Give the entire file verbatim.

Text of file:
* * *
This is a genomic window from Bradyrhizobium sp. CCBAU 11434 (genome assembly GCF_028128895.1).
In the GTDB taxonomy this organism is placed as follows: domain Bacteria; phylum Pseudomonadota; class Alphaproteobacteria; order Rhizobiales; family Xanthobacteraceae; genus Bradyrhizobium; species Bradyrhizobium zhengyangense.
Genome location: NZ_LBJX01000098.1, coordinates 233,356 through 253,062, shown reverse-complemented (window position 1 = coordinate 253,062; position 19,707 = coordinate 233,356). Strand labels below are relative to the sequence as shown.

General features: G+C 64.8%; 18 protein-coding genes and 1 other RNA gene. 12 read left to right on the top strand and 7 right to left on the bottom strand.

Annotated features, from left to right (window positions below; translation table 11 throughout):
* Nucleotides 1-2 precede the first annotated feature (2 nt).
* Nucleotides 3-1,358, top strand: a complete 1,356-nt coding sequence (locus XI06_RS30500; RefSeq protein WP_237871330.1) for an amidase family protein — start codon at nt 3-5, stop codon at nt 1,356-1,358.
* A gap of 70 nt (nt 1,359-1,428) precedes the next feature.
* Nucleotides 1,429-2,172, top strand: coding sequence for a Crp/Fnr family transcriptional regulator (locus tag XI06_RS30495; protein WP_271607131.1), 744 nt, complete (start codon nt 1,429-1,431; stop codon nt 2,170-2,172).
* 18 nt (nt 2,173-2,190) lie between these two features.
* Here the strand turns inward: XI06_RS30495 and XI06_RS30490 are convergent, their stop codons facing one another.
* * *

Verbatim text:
This is a genomic window from Bradyrhizobium sp. CCBAU 11434 (genome assembly GCF_028128895.1).
In the GTDB taxonomy this organism is placed as follows: domain Bacteria; phylum Pseudomonadota; class Alphaproteobacteria; order Rhizobiales; family Xanthobacteraceae; genus Bradyrhizobium; species Bradyrhizobium zhengyangense.
Genome location: NZ_LBJX01000098.1, coordinates 233,356 through 253,062, shown reverse-complemented (window position 1 = coordinate 253,062; position 19,707 = coordinate 233,356). Strand labels below are relative to the sequence as shown.

General features: G+C 64.8%; 18 protein-coding genes and 1 other RNA gene. 12 read left to right on the top strand and 7 right to left on the bottom strand.

Annotated features, from left to right (window positions below; translation table 11 throughout):
* Nucleotides 1-2 precede the first annotated feature (2 nt).
* Nucleotides 3-1,358, top strand: a complete 1,356-nt coding sequence (locus XI06_RS30500; RefSeq protein WP_237871330.1) for an amidase family protein — start codon at nt 3-5, stop codon at nt 1,356-1,358.
* A gap of 70 nt (nt 1,359-1,428) precedes the next feature.
* Nucleotides 1,429-2,172, top strand: coding sequence for a Crp/Fnr family transcriptional regulator (locus tag XI06_RS30495; protein WP_271607131.1), 744 nt, complete (start codon nt 1,429-1,431; stop codon nt 2,170-2,172).
* 18 nt (nt 2,173-2,190) lie between these two features.
* Here the strand turns inward: XI06_RS30495 and XI06_RS30490 are convergent, their stop codons facing one another.